Pinellas County school officials are re-examining the district's policy barring parents and other people with felony convictions from volunteering in schools.
The concern was raised by two candidates for the Pinellas County School Board who say the volunteer rules keep parents convicted of nonviolent, nonsexual offenses from being active in their children's education.
In August, the Tampa Bay Times told the story of a Lakewood Elementary School PTA president who rallied 60 parents to her meetings, only to lose her post over past felony convictions for check fraud.
"When the story was written, it came to our attention, and we decided (the policy) warranted an examination," a spokeswoman for deputy superintendent Bill Corbett said.
Pinellas' policy says no person with a felony conviction for sexual crimes, lewd and lascivious crimes, or child abuse is allowed to volunteer in the schools — a point no one argues.
The district also keeps out parents convicted of selling drugs any time in the past 25 years, along with parents who have committed any other felony in the past 10 years. If the crime was committed longer ago, Pinellas can still decide to ban offenders from its volunteer programs.
School officials said the volunteer policy was designed to keep children safe — their top priority. About 200 people were deemed ineligible to volunteer in district schools last year after failing background checks.
In Hillsborough County, background checks that return felony convictions are handled on a case-by-case basis, spokesman Steve Hegarty said in an email. Anything involving a violent or sexual offense is a "disqualifier."
As for other felonies, "Drug offenses is a classic case-by-case situation. Depending on the severity (small amount of pot versus selling crack) and things like 'Did it occur in 1974 or 2014?' are factors," Hegarty said.
Pasco County forwards serious offenses for review but doesn't have a rigid system on what's forbidden, like Pinellas does.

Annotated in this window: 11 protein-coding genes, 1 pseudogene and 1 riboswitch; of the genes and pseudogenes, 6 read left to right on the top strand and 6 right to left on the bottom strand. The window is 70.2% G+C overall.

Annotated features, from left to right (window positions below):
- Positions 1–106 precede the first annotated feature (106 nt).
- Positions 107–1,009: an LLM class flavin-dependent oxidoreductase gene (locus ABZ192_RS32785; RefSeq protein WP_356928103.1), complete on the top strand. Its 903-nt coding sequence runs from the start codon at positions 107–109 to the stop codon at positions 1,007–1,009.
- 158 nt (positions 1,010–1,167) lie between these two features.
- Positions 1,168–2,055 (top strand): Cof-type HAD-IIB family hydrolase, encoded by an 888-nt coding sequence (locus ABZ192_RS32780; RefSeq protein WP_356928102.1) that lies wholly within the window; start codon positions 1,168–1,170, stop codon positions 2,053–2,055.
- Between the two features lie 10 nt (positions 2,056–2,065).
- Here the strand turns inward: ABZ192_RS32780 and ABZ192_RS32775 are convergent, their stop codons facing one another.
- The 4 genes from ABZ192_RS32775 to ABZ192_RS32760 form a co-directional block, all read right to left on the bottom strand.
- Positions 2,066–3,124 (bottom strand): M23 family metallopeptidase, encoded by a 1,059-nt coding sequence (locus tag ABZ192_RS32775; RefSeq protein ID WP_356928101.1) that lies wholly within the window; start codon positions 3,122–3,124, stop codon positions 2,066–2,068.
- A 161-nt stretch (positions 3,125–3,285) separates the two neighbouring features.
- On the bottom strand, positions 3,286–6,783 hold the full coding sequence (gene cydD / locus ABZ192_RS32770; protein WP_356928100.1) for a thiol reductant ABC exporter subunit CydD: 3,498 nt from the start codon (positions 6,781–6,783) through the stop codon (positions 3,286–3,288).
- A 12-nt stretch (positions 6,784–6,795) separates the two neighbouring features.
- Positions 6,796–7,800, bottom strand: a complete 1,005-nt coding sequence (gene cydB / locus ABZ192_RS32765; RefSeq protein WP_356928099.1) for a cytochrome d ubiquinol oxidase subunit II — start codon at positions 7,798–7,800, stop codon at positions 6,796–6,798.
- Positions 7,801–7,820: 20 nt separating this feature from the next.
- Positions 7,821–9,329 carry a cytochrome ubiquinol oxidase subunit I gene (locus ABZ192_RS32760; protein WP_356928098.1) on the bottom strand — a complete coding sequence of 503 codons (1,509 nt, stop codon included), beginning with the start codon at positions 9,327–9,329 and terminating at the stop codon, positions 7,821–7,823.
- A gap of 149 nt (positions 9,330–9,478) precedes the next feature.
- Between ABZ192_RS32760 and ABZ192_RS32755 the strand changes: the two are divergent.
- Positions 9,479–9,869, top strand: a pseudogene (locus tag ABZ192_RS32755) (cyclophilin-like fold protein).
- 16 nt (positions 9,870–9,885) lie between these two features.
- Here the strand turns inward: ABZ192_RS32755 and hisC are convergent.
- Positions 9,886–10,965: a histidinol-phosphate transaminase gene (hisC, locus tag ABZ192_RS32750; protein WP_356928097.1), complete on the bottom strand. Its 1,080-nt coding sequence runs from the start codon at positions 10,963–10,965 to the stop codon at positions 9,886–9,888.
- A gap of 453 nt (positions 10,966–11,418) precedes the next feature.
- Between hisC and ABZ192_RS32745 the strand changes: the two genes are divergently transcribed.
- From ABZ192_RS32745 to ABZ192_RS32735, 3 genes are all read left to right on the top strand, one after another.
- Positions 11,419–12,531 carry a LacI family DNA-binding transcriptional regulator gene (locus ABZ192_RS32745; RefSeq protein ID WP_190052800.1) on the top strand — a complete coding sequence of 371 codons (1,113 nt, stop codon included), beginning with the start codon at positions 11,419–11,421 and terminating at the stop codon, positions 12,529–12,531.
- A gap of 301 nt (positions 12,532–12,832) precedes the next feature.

Beverley Billiris, who is running for the District 4 Pinellas County School Board seat, and Kent Curtis, who lost his bid for the board in the August primary, both said during their campaigns that Pinellas' policy creates barriers to parent engagement in the communities that need it most.
Billiris is a former Tarpon Springs Elementary School teacher who says she had to turn away parents who wanted to chaperone field trips but had served time for nonviolent, nonsexual offenses.
Ken Peluso, whom Billiris faces in November, said he can see both sides of the issue.
Curtis' children attended Lakewood Elementary, where he watched a highly effective PTA president, Simona Bain, lose her seat in 2008. Bain was released from prison in February 2006 after serving nine months for check fraud.
Lakewood, along with four other St. Petersburg elementaries, was named among the 25 worst schools in the state for reading proficiency in 2014.
Rene Flowers, the School Board member who represents the neighborhood surrounding Lakewood, told district officials to put the volunteer policy on the board's agenda after reading about Bain in the Times.
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"Give me a break, 25 years?" Flowers said, referring to the Pinellas policy on some convictions. "How can you say one thing out one side of your mouth, that we want parents being involved, and then condemn them out the other side of your mouth?"
Curtis said he was pleased to hear that Pinellas was exploring changes, though he lost his bid for the District 3 seat to incumbent Peggy O'Shea.
"I think it's critical, and if the School Board is going to ever have credibility for making the claim that they want parent involvement, they have to accept the hand they were dealt with," including parents with criminal records, Curtis said. "I think this is a great step in the right direction."
Contact Lisa Gartner at firstname.lastname@example.org. Follow @lisagartner.